QB finally gets free pass

Elway: A year after he conquered his Super Bowl hex, John Elway no longer faces the tough questions he heard before he won the big one.

Super Bowl Xxxiii

January 28, 1999|By KEN MURRAY | KEN MURRAY,SUN STAFF

MIAMI -- The national media finally are giving John Elway a break.

No more beating up the Denver Broncos' quarterback over his tepid Super Bowl performances. No more questions about a Hall of Fame career that rings hollow for want of a Super Bowl ring.

Heck, yesterday no one even bothered to quiz Elway about The Feud, so easily has he dismissed his stormy relationship with former Broncos coach Dan Reeves.

This is the difference a year makes. It is the difference a Super Bowl championship makes. And last January's 31-24 victory over the heavily favored Green Bay Packers made all the difference in the world to Elway.

"Last year was the ultimate," he said in the countdown to Super Bowl XXXIII against the Atlanta Falcons on Sunday. "We hadn't won a Super Bowl. We'd lost four. We got over the hump and won one. There will never be, in my mind, more pressure than was on us last year because of what had happened in the previous years."

If that win validated Elway's Hall of Fame credentials, it also lessened the pain of three Super Bowl blowouts in the 1980s. Each loss was worse than the previous. Each added to the burden Elway carried.

Then, just like that, he was out from under it. The nagging question that wouldn't go away -- John, will your career be complete without a Super Bowl victory? -- went away.

"I answered that question 10 years straight," Elway said. "To finally get over the hump, it's a lot more positive atmosphere."

The question of the week, in Elway's fifth Super Bowl, is whether this is also the sign-off game to a 16-year career that started ever so briefly as a Baltimore Colt. A hip fake here, a head fake there and no one really knows. Elway isn't saying.

Not even to his closest friends.

"He really hasn't said anything to me," said Broncos offensive coordinator Gary Kubiak. "I think everybody has his opinion on what he's going to do, whether it's going to be his last game or not. But I'm as close to him as anyone and we really haven't talked about it."

Through the AFC championship game, Elway complained about the beating his 38-year-old body has taken. (He has missed all or parts of six games this season to a variety of injuries.)

This week, though, he admitted he might be intrigued by the prospect of trying to win a third straight Super Bowl title, assuming, of course, the Broncos get past the Falcons.

Was yesterday's observation of a training camp battle between would-be replacements Brian Griese and Jeff Lewis an unintended tip of his plans? Or a long-range forecast? Elway sounded like a man who knew it was time to go, but hadn't convinced his heart it was the right decision.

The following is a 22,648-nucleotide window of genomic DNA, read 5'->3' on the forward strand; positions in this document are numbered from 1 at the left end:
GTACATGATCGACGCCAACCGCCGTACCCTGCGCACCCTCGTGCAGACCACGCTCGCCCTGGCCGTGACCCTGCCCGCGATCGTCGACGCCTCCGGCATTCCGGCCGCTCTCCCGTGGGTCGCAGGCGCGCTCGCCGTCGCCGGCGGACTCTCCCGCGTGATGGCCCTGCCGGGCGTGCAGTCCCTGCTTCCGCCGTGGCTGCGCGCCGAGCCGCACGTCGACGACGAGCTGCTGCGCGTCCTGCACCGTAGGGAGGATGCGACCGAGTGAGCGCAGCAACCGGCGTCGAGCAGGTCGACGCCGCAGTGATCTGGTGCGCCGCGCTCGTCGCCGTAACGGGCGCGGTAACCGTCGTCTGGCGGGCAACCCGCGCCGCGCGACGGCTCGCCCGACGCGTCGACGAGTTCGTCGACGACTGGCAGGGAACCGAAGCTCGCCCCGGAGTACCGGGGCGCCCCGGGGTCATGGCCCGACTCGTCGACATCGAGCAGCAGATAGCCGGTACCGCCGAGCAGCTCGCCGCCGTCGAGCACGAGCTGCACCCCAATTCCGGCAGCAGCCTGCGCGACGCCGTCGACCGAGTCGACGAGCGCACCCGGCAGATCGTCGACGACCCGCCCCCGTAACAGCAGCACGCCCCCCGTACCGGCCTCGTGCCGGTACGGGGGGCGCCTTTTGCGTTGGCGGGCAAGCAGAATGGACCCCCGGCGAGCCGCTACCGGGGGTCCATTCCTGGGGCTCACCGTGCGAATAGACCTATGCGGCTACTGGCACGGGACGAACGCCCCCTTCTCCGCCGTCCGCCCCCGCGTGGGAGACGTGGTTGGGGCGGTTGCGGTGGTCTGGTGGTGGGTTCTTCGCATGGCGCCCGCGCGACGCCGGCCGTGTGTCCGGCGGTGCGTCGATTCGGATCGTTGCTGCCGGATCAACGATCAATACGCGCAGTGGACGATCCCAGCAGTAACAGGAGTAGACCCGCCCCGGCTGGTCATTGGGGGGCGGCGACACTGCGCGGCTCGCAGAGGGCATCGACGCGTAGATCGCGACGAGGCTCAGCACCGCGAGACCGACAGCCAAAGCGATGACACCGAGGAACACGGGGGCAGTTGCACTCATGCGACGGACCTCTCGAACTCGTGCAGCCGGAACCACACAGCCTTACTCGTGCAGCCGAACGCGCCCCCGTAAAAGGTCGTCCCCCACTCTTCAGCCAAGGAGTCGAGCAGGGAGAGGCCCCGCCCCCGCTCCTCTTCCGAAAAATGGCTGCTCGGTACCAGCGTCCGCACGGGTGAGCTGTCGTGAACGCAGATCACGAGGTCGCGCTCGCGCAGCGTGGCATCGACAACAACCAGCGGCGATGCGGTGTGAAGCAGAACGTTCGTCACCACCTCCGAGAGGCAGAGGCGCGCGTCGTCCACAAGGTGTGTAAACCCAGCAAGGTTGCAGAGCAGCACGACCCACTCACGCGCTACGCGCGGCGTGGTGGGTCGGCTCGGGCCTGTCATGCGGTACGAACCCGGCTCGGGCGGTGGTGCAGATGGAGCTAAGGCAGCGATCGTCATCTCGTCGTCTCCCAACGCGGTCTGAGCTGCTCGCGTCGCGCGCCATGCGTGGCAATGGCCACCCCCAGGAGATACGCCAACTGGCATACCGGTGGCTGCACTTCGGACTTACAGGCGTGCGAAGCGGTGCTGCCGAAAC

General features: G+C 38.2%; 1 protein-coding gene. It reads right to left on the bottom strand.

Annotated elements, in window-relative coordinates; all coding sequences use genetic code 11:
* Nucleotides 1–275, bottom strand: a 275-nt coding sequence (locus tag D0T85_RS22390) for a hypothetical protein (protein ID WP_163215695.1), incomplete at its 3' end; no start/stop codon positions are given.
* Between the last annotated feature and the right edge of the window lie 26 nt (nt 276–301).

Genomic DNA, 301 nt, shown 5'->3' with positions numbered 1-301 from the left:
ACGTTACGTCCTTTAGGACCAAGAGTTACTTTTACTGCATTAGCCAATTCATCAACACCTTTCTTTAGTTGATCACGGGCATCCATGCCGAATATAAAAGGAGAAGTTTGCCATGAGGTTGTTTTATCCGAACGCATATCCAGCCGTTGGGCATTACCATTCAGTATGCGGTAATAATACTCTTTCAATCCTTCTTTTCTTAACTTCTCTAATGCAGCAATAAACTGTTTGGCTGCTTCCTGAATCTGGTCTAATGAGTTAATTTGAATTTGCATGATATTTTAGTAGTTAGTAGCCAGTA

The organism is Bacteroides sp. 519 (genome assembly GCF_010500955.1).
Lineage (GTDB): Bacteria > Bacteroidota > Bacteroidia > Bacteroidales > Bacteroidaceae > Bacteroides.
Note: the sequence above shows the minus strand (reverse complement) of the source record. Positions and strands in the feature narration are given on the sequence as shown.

"All football players physically run out of gas eventually," he said. "I don't think you ever want to stop playing, and I think that's the biggest thing. Ever since I've been alive, Saturdays or Sundays in the fall have always been circled around a football game.

"The question of the unknown and how I'm going to react is definitely a scary thing, and I'm sure there are a lot of things I'm going to miss."

Elway's performance this season suggests he could continue to play at a high level. His passer rating of 93.0 is the best of his career, but his 22 touchdown passes are the fewest since he threw 16 in 1994. Only three times in 16 seasons has he completed better than 59 percent of his passes, as he did this season.

With Terrell Davis in the backfield and coach Mike Shanahan on the headset, this is the ideal offense for Elway to run.

"When I was younger, I relied so much on my physical abilities to make plays," he said. "I would have loved to have been in this offense that I'm in now for the last 16 years. I think this offense fits me well."

Splitting time among Reeves (10 years), Wade Phillips (two) and Shanahan (four), Elway is second in career passing yards (51,475) to the Miami Dolphins' Dan Marino (58,913). He is third in career touchdown passes (300) behind Marino (408) and Fran Tarkenton (342).

But he is first in all-time wins with 148 in the regular season, six more than Marino. Asked yesterday to identify his top three quarterbacks of all time, he placed an emphasis on victories, not Super Bowls.

"I say this all the time because I think comparing quarterbacks is like comparing apples and oranges because the circumstances each quarterback has are so different," Elway said. "But I think the bottom line is the guys who can figure out ways to win no matter what the circumstances or what position they're in."

He then named, in order, Marino, John Unitas of the Baltimore Colts and Roger Staubach of the Dallas Cowboys.

Elway, with an NFL-record 47 fourth-quarter, game-saving drives, fits nicely in that group.

Pub Date: 1/28/99

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